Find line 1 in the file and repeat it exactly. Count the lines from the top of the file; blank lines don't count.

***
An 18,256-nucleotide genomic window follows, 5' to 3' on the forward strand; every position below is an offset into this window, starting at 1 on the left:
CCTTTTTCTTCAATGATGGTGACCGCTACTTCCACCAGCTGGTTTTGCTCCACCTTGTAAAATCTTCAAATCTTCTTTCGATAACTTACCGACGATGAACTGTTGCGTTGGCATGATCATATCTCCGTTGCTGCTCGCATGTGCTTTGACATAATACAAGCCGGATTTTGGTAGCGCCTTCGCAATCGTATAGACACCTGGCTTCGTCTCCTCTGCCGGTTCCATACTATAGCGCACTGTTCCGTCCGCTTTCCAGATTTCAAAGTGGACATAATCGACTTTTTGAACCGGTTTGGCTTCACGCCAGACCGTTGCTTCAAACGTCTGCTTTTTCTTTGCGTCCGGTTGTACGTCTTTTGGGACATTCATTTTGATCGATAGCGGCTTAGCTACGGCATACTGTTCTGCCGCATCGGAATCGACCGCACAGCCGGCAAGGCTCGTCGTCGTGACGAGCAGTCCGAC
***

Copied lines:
An 18,256-nucleotide genomic window follows, 5' to 3' on the forward strand; every position below is an offset into this window, starting at 1 on the left: